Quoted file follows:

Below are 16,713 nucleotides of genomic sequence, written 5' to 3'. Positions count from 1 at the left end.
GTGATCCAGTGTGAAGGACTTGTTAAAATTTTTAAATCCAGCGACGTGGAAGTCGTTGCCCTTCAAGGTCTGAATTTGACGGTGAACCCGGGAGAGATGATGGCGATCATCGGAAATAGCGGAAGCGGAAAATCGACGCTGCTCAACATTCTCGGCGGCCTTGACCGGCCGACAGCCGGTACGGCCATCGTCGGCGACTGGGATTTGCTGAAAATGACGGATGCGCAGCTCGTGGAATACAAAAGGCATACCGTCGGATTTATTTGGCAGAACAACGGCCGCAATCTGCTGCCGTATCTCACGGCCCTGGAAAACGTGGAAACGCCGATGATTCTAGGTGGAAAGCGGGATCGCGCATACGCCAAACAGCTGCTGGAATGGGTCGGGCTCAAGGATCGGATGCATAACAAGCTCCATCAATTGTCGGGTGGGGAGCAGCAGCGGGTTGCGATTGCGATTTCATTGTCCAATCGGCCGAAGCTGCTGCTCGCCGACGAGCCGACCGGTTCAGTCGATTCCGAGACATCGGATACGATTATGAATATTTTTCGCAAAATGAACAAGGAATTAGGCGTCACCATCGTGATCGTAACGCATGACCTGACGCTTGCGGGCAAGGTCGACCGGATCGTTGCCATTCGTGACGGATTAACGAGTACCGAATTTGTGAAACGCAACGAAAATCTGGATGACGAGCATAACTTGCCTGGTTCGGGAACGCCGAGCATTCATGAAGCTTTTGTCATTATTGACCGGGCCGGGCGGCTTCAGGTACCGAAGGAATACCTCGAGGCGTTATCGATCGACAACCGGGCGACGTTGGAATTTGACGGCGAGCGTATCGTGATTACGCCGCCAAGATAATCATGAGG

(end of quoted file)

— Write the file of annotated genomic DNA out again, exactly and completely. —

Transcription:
Below are 16,713 nucleotides of genomic sequence, written 5' to 3'. Positions count from 1 at the left end.
GTGATCCAGTGTGAAGGACTTGTTAAAATTTTTAAATCCAGCGACGTGGAAGTCGTTGCCCTTCAAGGTCTGAATTTGACGGTGAACCCGGGAGAGATGATGGCGATCATCGGAAATAGCGGAAGCGGAAAATCGACGCTGCTCAACATTCTCGGCGGCCTTGACCGGCCGACAGCCGGTACGGCCATCGTCGGCGACTGGGATTTGCTGAAAATGACGGATGCGCAGCTCGTGGAATACAAAAGGCATACCGTCGGATTTATTTGGCAGAACAACGGCCGCAATCTGCTGCCGTATCTCACGGCCCTGGAAAACGTGGAAACGCCGATGATTCTAGGTGGAAAGCGGGATCGCGCATACGCCAAACAGCTGCTGGAATGGGTCGGGCTCAAGGATCGGATGCATAACAAGCTCCATCAATTGTCGGGTGGGGAGCAGCAGCGGGTTGCGATTGCGATTTCATTGTCCAATCGGCCGAAGCTGCTGCTCGCCGACGAGCCGACCGGTTCAGTCGATTCCGAGACATCGGATACGATTATGAATATTTTTCGCAAAATGAACAAGGAATTAGGCGTCACCATCGTGATCGTAACGCATGACCTGACGCTTGCGGGCAAGGTCGACCGGATCGTTGCCATTCGTGACGGATTAACGAGTACCGAATTTGTGAAACGCAACGAAAATCTGGATGACGAGCATAACTTGCCTGGTTCGGGAACGCCGAGCATTCATGAAGCTTTTGTCATTATTGACCGGGCCGGGCGGCTTCAGGTACCGAAGGAATACCTCGAGGCGTTATCGATCGACAACCGGGCGACGTTGGAATTTGACGGCGAGCGTATCGTGATTACGCCGCCAAGATAATCATGAGG